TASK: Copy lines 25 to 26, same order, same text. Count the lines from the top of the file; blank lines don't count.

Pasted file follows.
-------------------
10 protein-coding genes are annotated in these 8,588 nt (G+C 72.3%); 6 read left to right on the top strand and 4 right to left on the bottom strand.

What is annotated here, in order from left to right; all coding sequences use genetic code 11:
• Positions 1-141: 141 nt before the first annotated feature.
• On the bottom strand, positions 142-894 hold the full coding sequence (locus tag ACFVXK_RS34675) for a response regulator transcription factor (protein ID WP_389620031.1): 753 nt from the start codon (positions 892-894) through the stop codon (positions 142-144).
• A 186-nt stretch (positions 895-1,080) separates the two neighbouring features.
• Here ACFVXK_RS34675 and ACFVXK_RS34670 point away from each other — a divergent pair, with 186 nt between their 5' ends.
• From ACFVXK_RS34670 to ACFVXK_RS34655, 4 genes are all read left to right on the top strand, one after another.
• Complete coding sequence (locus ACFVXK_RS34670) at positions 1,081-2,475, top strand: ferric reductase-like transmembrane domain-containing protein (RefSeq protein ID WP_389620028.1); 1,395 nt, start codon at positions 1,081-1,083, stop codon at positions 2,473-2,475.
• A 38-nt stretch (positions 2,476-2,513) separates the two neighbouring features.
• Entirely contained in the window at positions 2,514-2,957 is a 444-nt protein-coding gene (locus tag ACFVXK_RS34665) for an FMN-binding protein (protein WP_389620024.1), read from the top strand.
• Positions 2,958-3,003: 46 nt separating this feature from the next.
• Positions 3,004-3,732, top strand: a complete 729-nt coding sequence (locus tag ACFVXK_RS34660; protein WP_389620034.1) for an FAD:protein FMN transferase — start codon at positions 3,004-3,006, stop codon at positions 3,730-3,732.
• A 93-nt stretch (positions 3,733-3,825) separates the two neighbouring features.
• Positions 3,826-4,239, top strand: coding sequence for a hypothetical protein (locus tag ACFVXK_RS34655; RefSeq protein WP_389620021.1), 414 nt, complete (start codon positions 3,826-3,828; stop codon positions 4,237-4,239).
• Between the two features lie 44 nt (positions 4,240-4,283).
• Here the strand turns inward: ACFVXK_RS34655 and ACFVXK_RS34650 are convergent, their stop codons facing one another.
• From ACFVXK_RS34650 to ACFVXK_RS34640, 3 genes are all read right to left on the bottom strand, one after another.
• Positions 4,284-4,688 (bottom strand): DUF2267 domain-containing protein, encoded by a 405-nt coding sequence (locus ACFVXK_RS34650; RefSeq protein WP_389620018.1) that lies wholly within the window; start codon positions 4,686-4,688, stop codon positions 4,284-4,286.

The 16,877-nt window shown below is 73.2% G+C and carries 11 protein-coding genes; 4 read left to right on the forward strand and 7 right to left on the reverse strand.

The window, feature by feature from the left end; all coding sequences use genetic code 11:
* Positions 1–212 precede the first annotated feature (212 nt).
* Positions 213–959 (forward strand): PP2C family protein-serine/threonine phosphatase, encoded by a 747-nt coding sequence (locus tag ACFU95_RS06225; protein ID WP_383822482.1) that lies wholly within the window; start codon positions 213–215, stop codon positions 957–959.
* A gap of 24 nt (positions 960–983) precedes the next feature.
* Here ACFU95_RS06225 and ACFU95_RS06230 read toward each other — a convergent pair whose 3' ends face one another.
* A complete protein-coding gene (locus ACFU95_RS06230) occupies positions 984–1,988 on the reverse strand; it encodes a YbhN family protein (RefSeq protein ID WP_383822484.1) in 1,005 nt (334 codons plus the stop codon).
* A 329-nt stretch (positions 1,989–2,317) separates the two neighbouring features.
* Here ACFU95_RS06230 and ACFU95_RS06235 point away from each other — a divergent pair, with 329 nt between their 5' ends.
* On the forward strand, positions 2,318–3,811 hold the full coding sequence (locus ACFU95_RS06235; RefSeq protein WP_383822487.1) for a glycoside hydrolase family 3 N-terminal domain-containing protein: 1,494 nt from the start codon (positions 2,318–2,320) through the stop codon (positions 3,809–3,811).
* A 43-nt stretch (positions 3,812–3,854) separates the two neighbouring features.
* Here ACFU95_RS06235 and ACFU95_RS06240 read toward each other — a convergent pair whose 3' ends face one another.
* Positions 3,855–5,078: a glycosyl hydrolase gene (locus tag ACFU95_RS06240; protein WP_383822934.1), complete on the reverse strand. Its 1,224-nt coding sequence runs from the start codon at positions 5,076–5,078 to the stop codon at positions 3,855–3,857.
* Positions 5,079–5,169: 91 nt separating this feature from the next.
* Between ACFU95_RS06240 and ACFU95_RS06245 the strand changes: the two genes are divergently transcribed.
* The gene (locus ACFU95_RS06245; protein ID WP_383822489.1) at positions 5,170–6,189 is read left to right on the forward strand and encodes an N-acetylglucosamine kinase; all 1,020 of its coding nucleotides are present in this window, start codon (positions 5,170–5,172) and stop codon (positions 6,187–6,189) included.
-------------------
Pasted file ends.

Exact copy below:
* A complete protein-coding gene (locus ACFU95_RS06230) occupies positions 984–1,988 on the reverse strand; it encodes a YbhN family protein (RefSeq protein ID WP_383822484.1) in 1,005 nt (334 codons plus the stop codon).
* A 329-nt stretch (positions 1,989–2,317) separates the two neighbouring features.